The road to confident handwriting begins when your child is a preschooler. This practical advice about pre-writing skills comes from children’s occupational therapists at Kids First in Sydney’s northern beaches.
The importance of Pre-Writing skills for your child
Pre-Writing is an important step that often is overlooked in a child’s preschool years.
Before your child learns to write, he or she needs to be able to confidently and accurately copy and execute shapes.
Many parents are keen to teach their preschoolers how to write their names and other words, but in actual fact, to have a young children practising writing letters before they have mastered most of the pre-writing strokes may not be beneficial.
For example, before children learn to write the letter A, they need to be able to make single angled lines.
If this skill is not developed, the first line of the A will probably be straight. Your child will feel frustrated, and perhaps be unwilling to continue to give writing a go.
Pre-Writing activities to practise at home
Confidence in holding and using a pencil or crayon is expected of children aged 3+ at preschool and of course, it’s a pre-requisite for kids when they start school.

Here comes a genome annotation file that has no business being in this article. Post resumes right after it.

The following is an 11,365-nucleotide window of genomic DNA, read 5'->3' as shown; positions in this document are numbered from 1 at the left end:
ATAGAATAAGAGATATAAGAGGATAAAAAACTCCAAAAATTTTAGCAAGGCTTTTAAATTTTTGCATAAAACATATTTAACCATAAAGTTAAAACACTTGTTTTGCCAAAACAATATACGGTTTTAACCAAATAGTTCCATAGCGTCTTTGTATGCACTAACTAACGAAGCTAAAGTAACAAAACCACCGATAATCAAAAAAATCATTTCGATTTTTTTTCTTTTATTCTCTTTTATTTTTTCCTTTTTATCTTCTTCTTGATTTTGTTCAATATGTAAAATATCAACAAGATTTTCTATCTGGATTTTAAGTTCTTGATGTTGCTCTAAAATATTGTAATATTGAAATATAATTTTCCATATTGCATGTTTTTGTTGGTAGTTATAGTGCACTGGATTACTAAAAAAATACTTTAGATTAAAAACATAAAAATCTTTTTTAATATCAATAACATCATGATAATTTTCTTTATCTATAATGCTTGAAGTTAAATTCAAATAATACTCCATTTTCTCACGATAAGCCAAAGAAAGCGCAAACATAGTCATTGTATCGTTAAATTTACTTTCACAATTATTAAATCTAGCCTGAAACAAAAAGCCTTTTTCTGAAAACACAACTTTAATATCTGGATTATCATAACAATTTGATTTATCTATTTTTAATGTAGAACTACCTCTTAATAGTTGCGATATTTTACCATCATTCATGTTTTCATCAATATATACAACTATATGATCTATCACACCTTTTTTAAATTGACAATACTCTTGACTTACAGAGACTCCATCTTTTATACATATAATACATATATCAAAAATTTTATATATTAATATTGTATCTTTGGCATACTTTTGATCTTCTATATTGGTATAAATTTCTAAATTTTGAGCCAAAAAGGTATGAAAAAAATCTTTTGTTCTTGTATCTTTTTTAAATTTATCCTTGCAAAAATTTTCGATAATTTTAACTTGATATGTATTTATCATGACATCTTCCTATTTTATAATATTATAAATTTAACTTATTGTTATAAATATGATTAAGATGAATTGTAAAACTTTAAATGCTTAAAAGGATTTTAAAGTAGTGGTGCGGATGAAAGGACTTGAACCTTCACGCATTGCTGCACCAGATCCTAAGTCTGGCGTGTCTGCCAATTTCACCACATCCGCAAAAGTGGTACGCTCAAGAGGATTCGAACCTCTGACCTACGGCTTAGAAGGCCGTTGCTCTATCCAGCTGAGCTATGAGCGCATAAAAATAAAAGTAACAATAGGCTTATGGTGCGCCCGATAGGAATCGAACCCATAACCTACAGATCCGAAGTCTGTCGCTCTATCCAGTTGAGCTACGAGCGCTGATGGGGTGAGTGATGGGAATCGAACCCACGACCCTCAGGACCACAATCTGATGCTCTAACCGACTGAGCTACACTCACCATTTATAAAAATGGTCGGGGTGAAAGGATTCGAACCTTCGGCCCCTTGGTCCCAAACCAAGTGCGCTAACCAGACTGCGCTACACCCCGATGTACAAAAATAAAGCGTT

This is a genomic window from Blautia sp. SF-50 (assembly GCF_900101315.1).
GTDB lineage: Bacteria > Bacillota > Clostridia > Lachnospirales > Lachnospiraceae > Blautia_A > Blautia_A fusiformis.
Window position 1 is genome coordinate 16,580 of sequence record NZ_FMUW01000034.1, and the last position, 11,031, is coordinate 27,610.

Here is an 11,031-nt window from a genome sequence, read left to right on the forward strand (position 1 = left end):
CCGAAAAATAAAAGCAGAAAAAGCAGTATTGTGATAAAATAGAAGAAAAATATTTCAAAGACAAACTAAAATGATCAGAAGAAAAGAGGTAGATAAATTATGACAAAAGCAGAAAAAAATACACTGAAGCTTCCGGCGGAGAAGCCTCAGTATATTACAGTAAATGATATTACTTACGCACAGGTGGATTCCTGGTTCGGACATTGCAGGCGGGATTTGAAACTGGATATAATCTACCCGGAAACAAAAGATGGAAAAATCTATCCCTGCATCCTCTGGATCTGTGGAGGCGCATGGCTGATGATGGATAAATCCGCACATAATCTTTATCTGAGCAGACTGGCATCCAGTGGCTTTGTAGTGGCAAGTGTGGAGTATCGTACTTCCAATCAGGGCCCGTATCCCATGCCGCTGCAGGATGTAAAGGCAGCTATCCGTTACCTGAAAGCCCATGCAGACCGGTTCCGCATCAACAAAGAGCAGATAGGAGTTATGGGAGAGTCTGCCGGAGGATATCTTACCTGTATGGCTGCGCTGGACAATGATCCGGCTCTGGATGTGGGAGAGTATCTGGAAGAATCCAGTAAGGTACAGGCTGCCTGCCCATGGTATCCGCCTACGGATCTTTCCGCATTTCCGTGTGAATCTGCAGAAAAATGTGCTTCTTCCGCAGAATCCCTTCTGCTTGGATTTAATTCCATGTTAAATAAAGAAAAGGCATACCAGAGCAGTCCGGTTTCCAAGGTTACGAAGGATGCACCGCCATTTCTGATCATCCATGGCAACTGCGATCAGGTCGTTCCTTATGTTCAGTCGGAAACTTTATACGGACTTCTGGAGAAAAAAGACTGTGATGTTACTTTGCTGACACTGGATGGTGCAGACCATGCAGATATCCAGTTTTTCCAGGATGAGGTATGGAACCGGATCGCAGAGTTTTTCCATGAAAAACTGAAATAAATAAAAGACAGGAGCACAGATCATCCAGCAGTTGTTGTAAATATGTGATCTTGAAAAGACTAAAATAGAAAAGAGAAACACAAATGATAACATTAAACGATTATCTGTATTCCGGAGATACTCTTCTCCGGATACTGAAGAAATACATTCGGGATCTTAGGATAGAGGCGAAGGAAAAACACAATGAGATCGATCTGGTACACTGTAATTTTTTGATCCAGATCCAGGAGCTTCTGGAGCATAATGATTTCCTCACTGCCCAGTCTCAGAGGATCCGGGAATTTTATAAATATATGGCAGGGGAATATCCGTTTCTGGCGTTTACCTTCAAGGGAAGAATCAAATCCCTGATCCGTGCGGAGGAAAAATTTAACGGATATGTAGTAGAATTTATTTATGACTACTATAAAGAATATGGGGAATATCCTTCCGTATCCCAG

There are lots of things your child can do at home to start building their pre-writing skills.
- If your child likes to colour in, download picture of Buzz Lightyear or Elsa from the internet so that they have engaging images to get creative with
- If pencils are not your children’s ‘thing’, try giving them pieces of chalk and let them draw on the concrete driveway
- There are lots of apps that you can use too… One of our favourite is “Pocket Phonics” which helps children learn letter formations. (If you use a stylus with the app, you can get double bang for your buck…. Letter formation practice and pencil grip practice!)
Does your child avoid pencils and pre-writing tasks?
Like adults, children often tend to avoid activities that they don’t feel confident about.
If your age 4+ child avoids activities involving pencils, crayons, paintbrushes or other tools that require the use of fine motor skills, this might be an indication that your child’s skills are under-developed.
We wish we had a dollar for every parent who has told us that their little boy’s aversion to colouring is in caused by their preference for running around!
While this might be true, it is developmentally appropriate for a 4 year old to be competent and confident with a pencil, so if you notice that your child is avoiding pre-writing tasks, we recommend that you seek professional advice.
Sometimes, a small amount of help, provided early, is preferable to heading off to school without the skills needed to enjoy life in the classroom.
© 2016 Kids First Children’s Services
Worried about your child’s handwriting skills?
Kids First’s experienced occupational therapists have helped hundreds of children build better fine motor skills.
With the right advice, your child can quickly develop the skills needed to succeed at preschool and school.
Occupational Therapy sessions are conducted on a one to one basis, so they can target your child’s specific needs quickly. OT is also a health service that is eligible for health fund and Medicare rebates.
Contact Kids First Children’s Services in Sydney’s northern beaches to chat about your child’s needs